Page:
Christmas on Mickey Avenue

It's the day before Christmas, and I bring you... more Shanghai Disney photos!  Granted, I've only posted one so far, because it was a Christmas scene.  Well, today brings more of both, and also the start of a more in-depth look at Disney's newest theme park (and also the wrapping up of a tour of the Asian Disney Magic Kingdom entrance areas, after Hong Kong and Tokyo earlier this week). 
Guests entering the turnstiles of Shanghai Disneyland are immediately greeted by this Mickey Mouse floral.
 At Shanghai Disneyland, there isn't a "Main Street" per se.  Instead, guests enter into "Mickey Avenue," an eclectic mix of slightly cartoon-y and slightly nostalgic architecture that can best be described as what would happen if Main Street and Toontown got together and had a baby.  This direction was intentional.  Disney designers had to be sensitive to the Chinese government's views on American cultural intrusion, and plopping an example of small town Americana unfortunately would have been unfavorable.  Instead, the Imagineers chose to craft a fantasized version of a hometown that related more to Disney characters and identities considered more politically neutral.

The Mickey floral is, of course, a popular photo op.

Although there is an arcade that suggests one, no Disneyland Railroad exists in Shanghai Disneyland.
The result is a bit of architectural cacophony and a garish mix of styles and colors when one looks at the facades side by side or composed within a shot.  Yet, in person, with the benefit of peripheral perception to take in the whole scene, Mickey Avenue actually kind of works.  Sure, there is a smorgasborg of aesthetics, but they come together in a vaguely familiar and sub-consciously comforting way, creating an entrance area that feels friendly and inviting.

Shanghai has its own Disneyland band performers.

Avenue M Arcade is a series of stores that runs the entire length of the west half of Mickey Avenue.

The exterior suggests multiple shops, but it's all one.

This frame is probably the one frame that makes Mickey Avenue seem most visually chaotic, especially with the rather outlandish feel of "Goofy's Toys."

A familiar icon anchors the end of Mickey Avenue.  The Carthay Circle Theater tower is mainly a facade here, not its own space like the Carthay Circle Restaurant at Disney California Adventure, but acts as an effective "weenie" (Disney-speak for a monument to help center guests as they walk around an area or the park).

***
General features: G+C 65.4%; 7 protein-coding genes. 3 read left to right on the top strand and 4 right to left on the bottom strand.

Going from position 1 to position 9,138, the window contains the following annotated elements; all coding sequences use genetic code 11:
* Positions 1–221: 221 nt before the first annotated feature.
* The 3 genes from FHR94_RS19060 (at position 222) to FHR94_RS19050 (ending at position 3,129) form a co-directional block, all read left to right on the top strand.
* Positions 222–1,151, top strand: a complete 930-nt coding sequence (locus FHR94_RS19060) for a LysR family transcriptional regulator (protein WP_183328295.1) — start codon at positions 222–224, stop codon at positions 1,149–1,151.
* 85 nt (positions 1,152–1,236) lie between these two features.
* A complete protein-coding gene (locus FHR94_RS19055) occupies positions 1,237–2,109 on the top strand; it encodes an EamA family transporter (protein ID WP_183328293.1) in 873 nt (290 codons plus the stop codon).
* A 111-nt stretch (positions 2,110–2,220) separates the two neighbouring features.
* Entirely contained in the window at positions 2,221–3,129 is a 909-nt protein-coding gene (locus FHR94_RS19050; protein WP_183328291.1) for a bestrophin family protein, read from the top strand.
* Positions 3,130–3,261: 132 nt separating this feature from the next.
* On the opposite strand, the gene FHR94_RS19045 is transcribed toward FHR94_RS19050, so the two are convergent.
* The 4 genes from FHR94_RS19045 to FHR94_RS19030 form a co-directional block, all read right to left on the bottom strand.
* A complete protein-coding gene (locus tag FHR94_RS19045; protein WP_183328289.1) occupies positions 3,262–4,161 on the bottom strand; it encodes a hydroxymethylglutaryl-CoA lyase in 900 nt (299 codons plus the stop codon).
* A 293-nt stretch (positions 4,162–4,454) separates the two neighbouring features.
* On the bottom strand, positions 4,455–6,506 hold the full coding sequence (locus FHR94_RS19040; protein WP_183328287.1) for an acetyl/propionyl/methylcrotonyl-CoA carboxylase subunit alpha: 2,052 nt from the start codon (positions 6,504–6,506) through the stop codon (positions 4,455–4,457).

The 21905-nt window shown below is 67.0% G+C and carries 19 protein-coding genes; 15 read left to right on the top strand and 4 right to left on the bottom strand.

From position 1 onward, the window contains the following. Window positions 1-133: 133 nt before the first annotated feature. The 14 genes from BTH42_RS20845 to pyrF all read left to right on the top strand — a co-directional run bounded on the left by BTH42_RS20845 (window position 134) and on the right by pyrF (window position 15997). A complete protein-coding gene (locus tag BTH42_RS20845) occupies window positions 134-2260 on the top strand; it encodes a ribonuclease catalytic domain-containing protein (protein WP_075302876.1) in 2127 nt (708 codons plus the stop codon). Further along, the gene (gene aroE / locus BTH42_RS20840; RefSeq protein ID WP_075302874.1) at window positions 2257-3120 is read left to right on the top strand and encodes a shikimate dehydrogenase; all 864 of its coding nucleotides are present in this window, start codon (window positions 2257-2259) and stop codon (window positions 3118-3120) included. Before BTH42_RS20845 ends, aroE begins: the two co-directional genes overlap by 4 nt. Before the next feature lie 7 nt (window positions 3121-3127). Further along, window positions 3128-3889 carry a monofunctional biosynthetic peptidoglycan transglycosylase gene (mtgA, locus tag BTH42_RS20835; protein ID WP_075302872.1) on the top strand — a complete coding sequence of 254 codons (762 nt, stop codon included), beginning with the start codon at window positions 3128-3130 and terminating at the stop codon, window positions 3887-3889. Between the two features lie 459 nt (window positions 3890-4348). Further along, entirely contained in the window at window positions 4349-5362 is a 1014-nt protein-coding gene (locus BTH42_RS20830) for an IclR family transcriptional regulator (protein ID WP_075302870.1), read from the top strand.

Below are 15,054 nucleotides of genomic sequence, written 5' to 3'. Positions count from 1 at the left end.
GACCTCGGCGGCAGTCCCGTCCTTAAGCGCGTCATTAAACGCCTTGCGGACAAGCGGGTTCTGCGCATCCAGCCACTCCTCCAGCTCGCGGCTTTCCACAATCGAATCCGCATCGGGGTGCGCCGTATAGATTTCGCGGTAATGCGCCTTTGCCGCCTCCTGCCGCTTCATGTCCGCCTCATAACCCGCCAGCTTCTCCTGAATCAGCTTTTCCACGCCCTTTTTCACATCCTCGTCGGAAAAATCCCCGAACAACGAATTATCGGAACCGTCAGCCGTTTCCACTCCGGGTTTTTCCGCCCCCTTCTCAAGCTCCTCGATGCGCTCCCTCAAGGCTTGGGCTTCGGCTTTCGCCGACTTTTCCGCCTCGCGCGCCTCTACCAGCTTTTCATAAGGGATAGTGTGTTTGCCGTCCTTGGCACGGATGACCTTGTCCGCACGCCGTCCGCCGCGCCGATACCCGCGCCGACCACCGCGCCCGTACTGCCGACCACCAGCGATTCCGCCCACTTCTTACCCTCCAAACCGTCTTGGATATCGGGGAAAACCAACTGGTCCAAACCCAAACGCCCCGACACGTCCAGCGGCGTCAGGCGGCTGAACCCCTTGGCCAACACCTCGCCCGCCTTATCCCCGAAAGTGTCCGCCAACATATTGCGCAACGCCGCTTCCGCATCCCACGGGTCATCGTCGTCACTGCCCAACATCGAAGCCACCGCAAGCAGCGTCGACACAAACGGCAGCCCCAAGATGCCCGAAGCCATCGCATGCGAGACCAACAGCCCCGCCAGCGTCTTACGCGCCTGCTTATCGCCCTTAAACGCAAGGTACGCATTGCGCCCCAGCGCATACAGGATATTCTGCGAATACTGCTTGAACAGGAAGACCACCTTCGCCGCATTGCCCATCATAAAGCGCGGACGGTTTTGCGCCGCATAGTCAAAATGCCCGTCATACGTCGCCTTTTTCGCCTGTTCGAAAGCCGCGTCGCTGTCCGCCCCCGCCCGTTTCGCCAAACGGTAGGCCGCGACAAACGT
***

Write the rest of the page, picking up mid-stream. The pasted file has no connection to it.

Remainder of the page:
One other major difference between Mickey Avenue and the Main Streets of the other Disney Magic Kingdoms (including Tokyo Disneyland's World Bazaar) is the fact that Mickey Avenue is surprisingly short--half or 2/3 the length of Main Street in Disneyland California, and about the length of Buena Vista Street at DCA.  A lot of this real estate is ceded to the Gardens of Imagination, the first Magic Kingdom hub area to be its own themed land (and thus the largest hub area of any Magic Kingdom).  But given that the Imagineers also wanted to minimize the American Main Street connotations, the reduced length of this area probably helps keep the layout efficient.  It's mainly stores and services.  The restaurants that would normally be a part of Main Street actually end up splayed to the sides of Mickey Avenue when it opens up at the Garden of Imagination.

A few shops line the east side of Mickey Avenue too.

A snack shop called Chip & Dale's Treahouse Treats stands left of center here, while Sweethearts Confectionary comprises the right half and serves a variety of cookies, candies, baked goods, and assorted trinket-type souvenirs.
All in all, though, Mickey Avenue is a pretty and unique feature at Shanghai Disneyland, bridging a style that is authentically Disney but most certainly distinct in its own way.  It's the gateway to the rest of the park, and it's rather short and sweet, but it does its job and adds a bit of innocent and fun charm along the way.  Plus, it's rather lovely at night.  But we'll get into that on a future post.

Glancing toward Mickey Avenue from the Gardens of Imagination.

And enticement: somewhere behind there is rumored to be Shanghai's own Club 33!


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